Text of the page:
Drug rehab: Repeat offenders in meth’s vise-grip
Five years ago, Matthew Bandy helped get his friend Bob Rogers into Nevada County’s adult drug court.
Rogers had been a drug abuser for years, eventually settling on methamphetamine as what he calls his “drug of choice.”
By the time 2003 rolled around, Rogers realized he’d hit bottom. And that’s when he started on the road to recovery that has shaped the rest of his life.
Rogers is hoping his friend, who was arrested Wednesday afternoon with seven others on suspicion of drug charges by the Nevada County Narcotics Task Force, can eventually do the same.
The arrest of Rogers’ old friend raises anew troubling questions about drug rehabilitation, especially when dealing with methamphetamine ” a drug shown to physically alter the brain.
Rogers, 51, works with drug addicts to help them get and stay clean. He did, he said, after he realized a simple truth.
“It was when the pain of remaining the same is greater than the unwillingness to change,” Rogers said. “It’s a daily program. I have to commit myself when I get up every morning to staying clean.”
Bandy, 45, hasn’t reached that point.
Bandy has been arrested more than 30 times by the Nevada County Sheriff’s Office since 1991, records show. He remains at the Wayne Brown Correctional Facility on his latest charges. This time, they include a parole violation.
Bandy is one of scores of people who have attended Nevada County’s adult drug court. Addicts charged with non-violent drug offenses can enter a counseling and rehabilitation program, with the sentences in their cases suspended. If they complete the program, the sentences are eliminated.
Bandy graduated from the program in 2002.
The program, according to District Attorney Cliff Newell, has a long-term success rate of better than 80 percent. However, those who enter the program must first commit themselves to a rigorous screening process and, perhaps most importantly, be prepared for a lifestyle change, he said.
“That’s the bottom line,” Newell said. “People have to be willing to do it on their own.
If they’re not really ready to do it, there’s no amount of money or treatment that’s going to help them.”
Bandy admitted the difficulty of changing his wiring in an interview with The Union in late 2005, after being sent back to the Wayne Brown Correctional Facility for a weapons violation.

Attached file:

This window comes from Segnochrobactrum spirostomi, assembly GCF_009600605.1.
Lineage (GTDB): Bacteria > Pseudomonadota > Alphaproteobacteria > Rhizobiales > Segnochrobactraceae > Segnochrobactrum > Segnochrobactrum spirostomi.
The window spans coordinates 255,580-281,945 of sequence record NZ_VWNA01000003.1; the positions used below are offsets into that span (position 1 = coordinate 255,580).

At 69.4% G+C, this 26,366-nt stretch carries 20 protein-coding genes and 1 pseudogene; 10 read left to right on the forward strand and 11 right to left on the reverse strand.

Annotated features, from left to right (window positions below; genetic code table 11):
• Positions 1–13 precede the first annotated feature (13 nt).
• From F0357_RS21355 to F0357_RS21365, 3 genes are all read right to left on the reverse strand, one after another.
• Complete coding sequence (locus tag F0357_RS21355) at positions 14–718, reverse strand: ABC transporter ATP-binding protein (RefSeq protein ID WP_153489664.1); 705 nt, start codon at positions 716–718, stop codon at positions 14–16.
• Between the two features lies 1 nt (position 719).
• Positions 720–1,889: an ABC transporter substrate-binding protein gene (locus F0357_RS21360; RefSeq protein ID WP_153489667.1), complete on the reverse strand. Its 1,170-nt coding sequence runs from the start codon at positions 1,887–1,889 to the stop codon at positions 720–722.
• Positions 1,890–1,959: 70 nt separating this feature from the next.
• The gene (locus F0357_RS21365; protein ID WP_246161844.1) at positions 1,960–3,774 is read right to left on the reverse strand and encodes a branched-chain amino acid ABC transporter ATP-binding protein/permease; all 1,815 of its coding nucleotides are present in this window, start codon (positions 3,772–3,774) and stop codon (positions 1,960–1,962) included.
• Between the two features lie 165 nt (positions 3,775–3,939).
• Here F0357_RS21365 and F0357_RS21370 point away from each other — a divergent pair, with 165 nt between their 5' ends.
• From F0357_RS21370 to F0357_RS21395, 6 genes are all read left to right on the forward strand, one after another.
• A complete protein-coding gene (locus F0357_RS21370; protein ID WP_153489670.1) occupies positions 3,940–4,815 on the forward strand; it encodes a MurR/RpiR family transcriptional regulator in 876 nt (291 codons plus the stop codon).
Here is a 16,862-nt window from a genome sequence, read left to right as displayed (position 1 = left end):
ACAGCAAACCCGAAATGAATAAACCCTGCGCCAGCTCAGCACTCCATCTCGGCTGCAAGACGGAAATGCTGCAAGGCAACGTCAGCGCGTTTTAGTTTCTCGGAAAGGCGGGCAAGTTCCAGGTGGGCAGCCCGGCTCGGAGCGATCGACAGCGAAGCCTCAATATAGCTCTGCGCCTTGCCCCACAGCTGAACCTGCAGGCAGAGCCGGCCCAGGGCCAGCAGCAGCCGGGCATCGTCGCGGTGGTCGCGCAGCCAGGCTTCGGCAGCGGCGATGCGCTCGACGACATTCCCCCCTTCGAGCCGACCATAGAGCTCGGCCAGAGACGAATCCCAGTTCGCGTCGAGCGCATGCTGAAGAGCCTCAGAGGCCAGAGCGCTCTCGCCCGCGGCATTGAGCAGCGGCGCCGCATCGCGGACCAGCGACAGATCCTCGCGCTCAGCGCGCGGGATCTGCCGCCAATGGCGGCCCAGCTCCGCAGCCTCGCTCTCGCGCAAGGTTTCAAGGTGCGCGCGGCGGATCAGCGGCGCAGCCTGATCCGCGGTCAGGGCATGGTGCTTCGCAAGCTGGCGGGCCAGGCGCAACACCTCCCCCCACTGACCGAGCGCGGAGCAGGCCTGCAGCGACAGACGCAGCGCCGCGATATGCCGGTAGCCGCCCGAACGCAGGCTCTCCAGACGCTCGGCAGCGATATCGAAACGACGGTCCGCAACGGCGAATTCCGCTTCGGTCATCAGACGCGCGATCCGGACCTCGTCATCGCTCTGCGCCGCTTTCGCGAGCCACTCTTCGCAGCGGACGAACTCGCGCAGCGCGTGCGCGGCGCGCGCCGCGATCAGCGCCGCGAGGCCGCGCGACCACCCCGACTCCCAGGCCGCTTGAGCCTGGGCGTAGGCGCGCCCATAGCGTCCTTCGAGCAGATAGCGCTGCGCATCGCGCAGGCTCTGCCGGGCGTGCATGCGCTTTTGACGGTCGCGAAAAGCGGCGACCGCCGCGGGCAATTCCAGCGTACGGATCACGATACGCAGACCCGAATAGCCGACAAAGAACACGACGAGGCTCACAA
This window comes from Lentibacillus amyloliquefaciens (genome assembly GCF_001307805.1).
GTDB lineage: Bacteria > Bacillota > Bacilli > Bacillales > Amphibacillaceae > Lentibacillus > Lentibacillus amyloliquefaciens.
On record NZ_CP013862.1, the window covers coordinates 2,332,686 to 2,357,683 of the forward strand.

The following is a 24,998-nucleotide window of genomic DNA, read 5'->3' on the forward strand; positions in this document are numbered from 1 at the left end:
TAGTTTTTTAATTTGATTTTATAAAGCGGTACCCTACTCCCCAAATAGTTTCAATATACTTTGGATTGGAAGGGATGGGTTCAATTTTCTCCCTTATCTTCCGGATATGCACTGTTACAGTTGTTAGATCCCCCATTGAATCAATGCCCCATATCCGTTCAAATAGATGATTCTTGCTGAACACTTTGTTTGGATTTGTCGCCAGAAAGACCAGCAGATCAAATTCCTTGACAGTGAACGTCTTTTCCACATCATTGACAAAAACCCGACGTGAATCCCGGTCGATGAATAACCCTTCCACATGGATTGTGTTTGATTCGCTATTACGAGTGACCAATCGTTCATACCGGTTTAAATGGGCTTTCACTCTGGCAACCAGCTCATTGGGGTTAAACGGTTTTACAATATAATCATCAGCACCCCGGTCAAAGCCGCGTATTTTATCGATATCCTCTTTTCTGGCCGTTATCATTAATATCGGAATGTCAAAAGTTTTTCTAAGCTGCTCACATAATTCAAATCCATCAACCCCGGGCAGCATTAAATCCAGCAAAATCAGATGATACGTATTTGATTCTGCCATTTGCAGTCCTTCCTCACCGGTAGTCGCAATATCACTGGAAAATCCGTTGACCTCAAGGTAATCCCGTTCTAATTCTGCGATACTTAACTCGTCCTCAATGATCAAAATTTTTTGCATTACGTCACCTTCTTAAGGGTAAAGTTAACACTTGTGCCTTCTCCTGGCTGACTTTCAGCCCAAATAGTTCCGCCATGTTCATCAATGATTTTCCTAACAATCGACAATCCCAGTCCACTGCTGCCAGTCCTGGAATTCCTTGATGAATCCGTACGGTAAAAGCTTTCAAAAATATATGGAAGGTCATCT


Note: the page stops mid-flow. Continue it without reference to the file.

He said his hectic work schedule and pain from a subsequent injury made it difficult to stay with a program of attending 12-step meetings, after completing drug court.
But he also hoped then for another chance at rehabilitation, and knew what awaited him if he didn’t get that.
His previous prison stints have included time in San Quentin, Folsom, Solano and Susanville penitentiaries.
“There’s no recovery in prison,” Bandy told The Union then. “It’s easier to get meth in prison than on the street.”
Bandy was arrested Wednesday while on parole from state prison. Now, he could be headed back.
Newell, who is familiar with Bandy’s cases, said those who go through drug court must commit themselves to changing the “wiring” of their past behaviors.
“And the majority of people that do that prove that it works,” Newell said.
The Nevada County Drug Court is assisted in its operation by the probation department; Community Recovery Resources, a nonprofit rehabilitation center; and other county agencies.
Despite its high success rate, Newell said not everyone succeeds. He cited a variety of reasons, especially a lack of commitment.
“Matt is a larger-than-life example of the court’s recidivism rate,” he said.
Some in the community are impatient with the recidivism of repeat drug offenders.
“Enough is enough. These people don’t want to change,” wrote Norcaldave in a Web comment about Bandy’s latest arrest.
In previous interviews with The Union, Bandy said both his parents were alcoholics. As a pre-teen, the family had run-ins with child protection agencies, he said. He dropped out of school after the 10th grade.
Though she doesn’t know Bandy personally, Lindsay Dunckel of the First 5 Coalition of Nevada County said that growing up in an unstable family environment at such an early age can have long-lasting consequences.
Dunckel’s group helps provide parenting classes for recovering drug addicts with children, drug assessments and related services.
The organization has much of its work centered at the Hope House in Grass Valley, an addiction recovery home for mothers and their children.
“We help them get a healthy relationship modeled for them, with their children,” she said. The key, she said, is building strong relationships with children.
“When that’s lacking, there’s a void that’s lacking from their whole lives,” Dunckel said.
Rogers, who completed drug court in 2005, said his own courage to change made all the difference in his staying clean, and he isn’t afraid to consider himself a success story. He hopes his friend can one day find the courage to do the same.
“Matt’s the kind of guy, when he’s not in that lifestyle, he pays the bills and does his job, just like the rest of us,” Rogers said. “He has made his bed, and he has to suffer the consequences that come along with it.”
To contact Staff Writer David Mirhadi, e-mail email@example.com or call 477-4239.
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